Slave Girl

A new stage adaptation of Harriet Jacobs’ 1861 autobiography, “Incidents in the Life of a Slave Girl” will be performed at 7:30 p.m., Tuesday, March 24, 2015 in the Recital Hall, Performing Arts Center on the University at Albany’s uptown campus. A pre-performance discussion will be held at 7:00 p.m., and a post-performance discussion will conclude the show. A Literature to Life stage presentation of Young Audiences New York, the event is sponsored by UAlbany’s Performing Arts Center and the New York State Writers Institute. Advance tickets are $15 general public; $10 seniors, UAlbany faculty/staff, and students. Box Office: (518) 442-3997; ticke[email protected]bany.edu.

Commissioned by The New York Historical Society in 2006, and developed by American Place Theatre, “Incidents in the Life of a Slave Girl” is a verbatim adaptation of the autobiography of Harriet Jacobs (1813-1897), an escaped slave, abolitionist, writer, and educator. While illuminating in shocking fashion the traumas of slavery, particularly for women and children, the book is an inspiring tale of resilience and survival. Directed by Wynn Handman, Cherita Armstrong stars in this account of the author’s seven years spent hiding out as a fugitive in “The Loophole,” a crawl space in her grandmother’s attic where she could neither sit nor stand, in order to protect her children in an effort to ensure their eventual freedom.

Actor Armstrong is a native New Yorker and a graduate of Utica College of Syracuse University. She has performed at numerous theatres including Manhattan Class Company, Ensemble Studio Theatre, New York Theatre Workshop, Yale Repertory Theatre, St. Louis Black Repertory Company, Public Theatre in Maine, and Baltimore Center Stage. Her television and film credits include Law & Order: SVU, Law & Order: Trial by Jury, All My Children, and many national and regional commercials.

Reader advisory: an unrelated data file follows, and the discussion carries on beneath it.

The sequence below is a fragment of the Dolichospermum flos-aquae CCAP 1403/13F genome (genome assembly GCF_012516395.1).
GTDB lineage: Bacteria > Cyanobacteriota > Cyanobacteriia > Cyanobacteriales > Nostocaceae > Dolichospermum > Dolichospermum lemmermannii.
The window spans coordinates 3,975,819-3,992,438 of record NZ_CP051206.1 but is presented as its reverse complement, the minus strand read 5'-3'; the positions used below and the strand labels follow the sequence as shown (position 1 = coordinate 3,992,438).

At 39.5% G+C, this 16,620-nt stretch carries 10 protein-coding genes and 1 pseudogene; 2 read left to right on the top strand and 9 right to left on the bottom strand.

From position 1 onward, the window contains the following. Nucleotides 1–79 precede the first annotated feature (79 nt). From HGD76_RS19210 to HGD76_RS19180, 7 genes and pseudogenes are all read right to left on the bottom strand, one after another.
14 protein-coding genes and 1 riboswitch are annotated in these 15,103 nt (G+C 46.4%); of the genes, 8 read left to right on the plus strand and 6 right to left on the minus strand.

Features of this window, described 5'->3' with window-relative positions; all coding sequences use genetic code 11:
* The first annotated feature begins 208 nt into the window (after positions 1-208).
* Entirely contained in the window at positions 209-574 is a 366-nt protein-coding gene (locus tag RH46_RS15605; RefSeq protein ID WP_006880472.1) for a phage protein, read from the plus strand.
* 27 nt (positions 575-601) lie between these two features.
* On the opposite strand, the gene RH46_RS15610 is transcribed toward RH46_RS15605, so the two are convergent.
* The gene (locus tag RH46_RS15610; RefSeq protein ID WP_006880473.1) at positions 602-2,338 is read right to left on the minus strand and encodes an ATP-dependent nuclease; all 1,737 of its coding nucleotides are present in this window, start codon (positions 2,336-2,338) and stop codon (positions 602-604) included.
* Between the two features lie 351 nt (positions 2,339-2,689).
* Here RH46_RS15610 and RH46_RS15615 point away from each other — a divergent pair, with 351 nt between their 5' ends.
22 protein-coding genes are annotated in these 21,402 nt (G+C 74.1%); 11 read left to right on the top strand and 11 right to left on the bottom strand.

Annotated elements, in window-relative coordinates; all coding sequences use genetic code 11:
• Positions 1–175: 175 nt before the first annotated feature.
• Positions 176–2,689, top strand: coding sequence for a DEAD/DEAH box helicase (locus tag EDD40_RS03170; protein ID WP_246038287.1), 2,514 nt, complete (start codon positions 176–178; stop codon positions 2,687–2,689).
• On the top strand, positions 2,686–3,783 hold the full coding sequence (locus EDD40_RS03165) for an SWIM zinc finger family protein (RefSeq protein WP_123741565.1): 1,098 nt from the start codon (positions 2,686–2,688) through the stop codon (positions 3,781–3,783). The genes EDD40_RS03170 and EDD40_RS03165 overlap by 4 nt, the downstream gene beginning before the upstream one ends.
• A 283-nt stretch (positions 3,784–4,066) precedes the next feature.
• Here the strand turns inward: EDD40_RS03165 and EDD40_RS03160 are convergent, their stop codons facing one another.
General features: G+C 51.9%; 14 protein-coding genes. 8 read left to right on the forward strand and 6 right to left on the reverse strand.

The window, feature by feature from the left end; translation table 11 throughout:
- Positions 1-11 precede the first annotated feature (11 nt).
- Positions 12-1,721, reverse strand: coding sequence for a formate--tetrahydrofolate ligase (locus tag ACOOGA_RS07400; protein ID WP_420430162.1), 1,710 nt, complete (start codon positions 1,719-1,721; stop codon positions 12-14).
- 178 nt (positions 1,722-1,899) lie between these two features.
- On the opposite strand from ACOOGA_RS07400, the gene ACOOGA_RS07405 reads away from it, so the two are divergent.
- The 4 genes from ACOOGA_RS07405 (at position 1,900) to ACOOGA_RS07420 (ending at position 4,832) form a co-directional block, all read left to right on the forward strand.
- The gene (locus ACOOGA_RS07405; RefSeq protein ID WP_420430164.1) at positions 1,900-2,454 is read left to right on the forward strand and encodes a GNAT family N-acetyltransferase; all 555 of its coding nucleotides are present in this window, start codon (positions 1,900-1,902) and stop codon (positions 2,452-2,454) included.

Other productions of the “Literature to Life” series that have been featured at the UAlbany Performing Arts Center in association with the NYS Writers Institute have included Sherman Alexie’s “Flight,” Sue Monk Kidd’s “The Secret Life of Bees,” Frank McCourt’s “Teacher Man,” Greg Mortenson’s “Three Cups of Tea,” Jeannette Walls’ “The Glass Castle,” Junot Diaz’s “The Brief Wondrous Life of Oscar Wao,” Khaled Hosseini’s “The Kite Runner,” Tim O’Brien’s “The Things They Carried,” Lois Lowry’s “The Giver,” Richard Wright’s “Black Boy” and Lemon Andersen’s “County of Kings.”

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